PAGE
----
and broadens the criteria for recording intangible assets separate from
goodwill. Recorded goodwill and intangible assets will have to be evaluated
against these new criteria and may result in certain intangible assets being
subsumed into



                                       19
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goodwill, or alternatively, amounts initially recorded as goodwill may be
separately identified and recognized apart from goodwill. The adoption of SFAS
No. 141 will not change the method of accounting used in previous business
combinations accounted for under the pooling-of-interest method.

       In July 2001, the Financial Accounting Standards Board issued and SFAS
No. 142, "Goodwill and Other Intangible Assets," that requires the use of a
non-amortization approach to account for purchased goodwill and certain
intangible assets. Under a non-amortization approach, goodwill and certain
intangible assets will not be amortized into results of operations, but instead
would be reviewed for impairment and written down and charged to results of
operations only in the periods in which the recorded value of goodwill and
certain intangible assets exceed their fair values. This statement is effective
for fiscal years beginning after December 15, 2001, and eBay is currently
evaluating the effect that adoption of this Statement will have on its results
of operations and financial position. eBay will adopt SFAS No. 142 effective
January 1, 2002, which will result in the Company no longer amortizing its
existing goodwill.



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RISK FACTORS THAT MAY AFFECT RESULTS OF OPERATIONS AND FINANCIAL CONDITION

      The risks and uncertainties described below are not the only ones facing
eBay. Additional risks and uncertainties not presently known to us or that we
currently deem immaterial also may impair our business operations. If any of the
following risks or such other risks actually occur, our business could be
harmed.

We have a limited operating history

      Our company was formed as a sole proprietorship in September 1995 and was
incorporated in California in May 1996 and reincorporated in Delaware in April
1998. We have only a limited operating history on which you can base an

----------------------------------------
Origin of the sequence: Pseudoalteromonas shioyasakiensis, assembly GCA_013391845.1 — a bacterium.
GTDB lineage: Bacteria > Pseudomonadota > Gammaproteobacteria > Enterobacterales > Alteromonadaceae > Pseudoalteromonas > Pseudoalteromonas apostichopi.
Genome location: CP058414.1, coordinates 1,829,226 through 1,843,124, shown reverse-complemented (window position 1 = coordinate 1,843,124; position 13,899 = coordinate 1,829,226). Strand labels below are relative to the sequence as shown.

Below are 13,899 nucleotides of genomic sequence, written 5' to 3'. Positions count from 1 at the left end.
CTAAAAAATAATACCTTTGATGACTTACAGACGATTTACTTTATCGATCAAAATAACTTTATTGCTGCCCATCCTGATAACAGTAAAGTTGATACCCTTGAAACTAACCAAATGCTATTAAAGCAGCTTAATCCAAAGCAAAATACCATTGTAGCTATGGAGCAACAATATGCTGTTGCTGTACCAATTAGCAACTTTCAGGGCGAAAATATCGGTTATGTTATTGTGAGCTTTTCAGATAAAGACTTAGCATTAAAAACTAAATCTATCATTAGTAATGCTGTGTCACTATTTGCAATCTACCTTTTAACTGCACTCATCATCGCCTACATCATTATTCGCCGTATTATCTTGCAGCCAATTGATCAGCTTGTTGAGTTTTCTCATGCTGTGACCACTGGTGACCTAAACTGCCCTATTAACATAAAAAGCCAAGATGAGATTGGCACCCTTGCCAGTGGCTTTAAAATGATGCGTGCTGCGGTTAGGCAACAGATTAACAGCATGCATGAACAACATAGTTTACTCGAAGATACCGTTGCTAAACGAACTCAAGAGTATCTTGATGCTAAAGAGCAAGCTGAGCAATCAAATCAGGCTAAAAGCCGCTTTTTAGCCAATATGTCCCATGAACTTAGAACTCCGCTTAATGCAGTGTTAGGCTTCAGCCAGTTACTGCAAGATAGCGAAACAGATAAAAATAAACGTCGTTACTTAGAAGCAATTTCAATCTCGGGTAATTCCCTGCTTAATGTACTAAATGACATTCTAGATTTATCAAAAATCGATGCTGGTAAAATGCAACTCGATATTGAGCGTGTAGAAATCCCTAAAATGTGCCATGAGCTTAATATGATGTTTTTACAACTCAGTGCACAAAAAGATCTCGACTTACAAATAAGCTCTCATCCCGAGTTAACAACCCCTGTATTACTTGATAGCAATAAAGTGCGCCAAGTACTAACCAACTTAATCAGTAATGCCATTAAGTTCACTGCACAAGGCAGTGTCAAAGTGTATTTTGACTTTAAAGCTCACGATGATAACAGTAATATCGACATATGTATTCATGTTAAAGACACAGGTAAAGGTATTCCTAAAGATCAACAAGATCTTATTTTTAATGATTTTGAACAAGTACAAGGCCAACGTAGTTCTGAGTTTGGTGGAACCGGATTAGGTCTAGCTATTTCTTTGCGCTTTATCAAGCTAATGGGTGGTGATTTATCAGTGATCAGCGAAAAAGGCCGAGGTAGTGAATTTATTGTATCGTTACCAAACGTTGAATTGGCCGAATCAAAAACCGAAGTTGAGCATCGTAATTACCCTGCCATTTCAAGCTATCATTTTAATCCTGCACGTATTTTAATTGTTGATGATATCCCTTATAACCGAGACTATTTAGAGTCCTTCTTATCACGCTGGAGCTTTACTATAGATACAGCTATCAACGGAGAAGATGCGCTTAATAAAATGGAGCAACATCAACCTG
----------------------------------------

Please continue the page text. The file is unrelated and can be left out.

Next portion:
evaluation of our business and prospects. As an online commerce company still
relatively early in our development, we face substantial risks, uncertainties,
expenses and difficulties. To address these risks and uncertainties, we and our
subsidiaries must do the following:

        -       maintain and increase our number of registered users, items
                listed on our service and completed sales;

        -       expand into new areas;

        -       maintain and grow our websites and customer support operations
                at a reasonable cost;

        -       continue to make trading through our service safer for users;

        -       maintain and enhance our brand;

        -       continue to develop and upgrade our technology and information
                processing systems;

        -       continue to enhance and expand our service to meet the changing
                requirements of our users;

        -       provide superior customer service;

        -       remain attractive to our commercial partners;

        -       respond to changing legal environments in a variety of countries

        -       respond to competitive developments; and

        -       attract, integrate, retain and motivate qualified personnel.

      We may be unable to accomplish one or more of these goals, which could
cause our business to suffer. In addition, accomplishing one or more of these
goals might be very expensive, which could harm our financial results.

Our operating results may fluctuate

      Our operating results have varied on a quarterly basis during our
operating history. Our operating results may fluctuate significantly as a result
of a variety of factors, many of which are outside our control. Factors that may
affect our quarterly operating results include the following:

        -       our ability to retain an active user base, to attract new users
                who list items for sale and who purchase items through our
                service and to maintain customer satisfaction;

        -       our ability to keep our websites operational and to manage the
                number of items listed on our service;

        -       the amount and timing of operating costs and capital
                expenditures relating to the maintenance and expansion of our
                business, operations and infrastructure;




                                       21
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        -       foreign, federal, state or local government regulation,
                including investigations prompted by items improperly listed or
                sold by our users;

        -       the introduction of new sites, services and products by us or
                our competitors;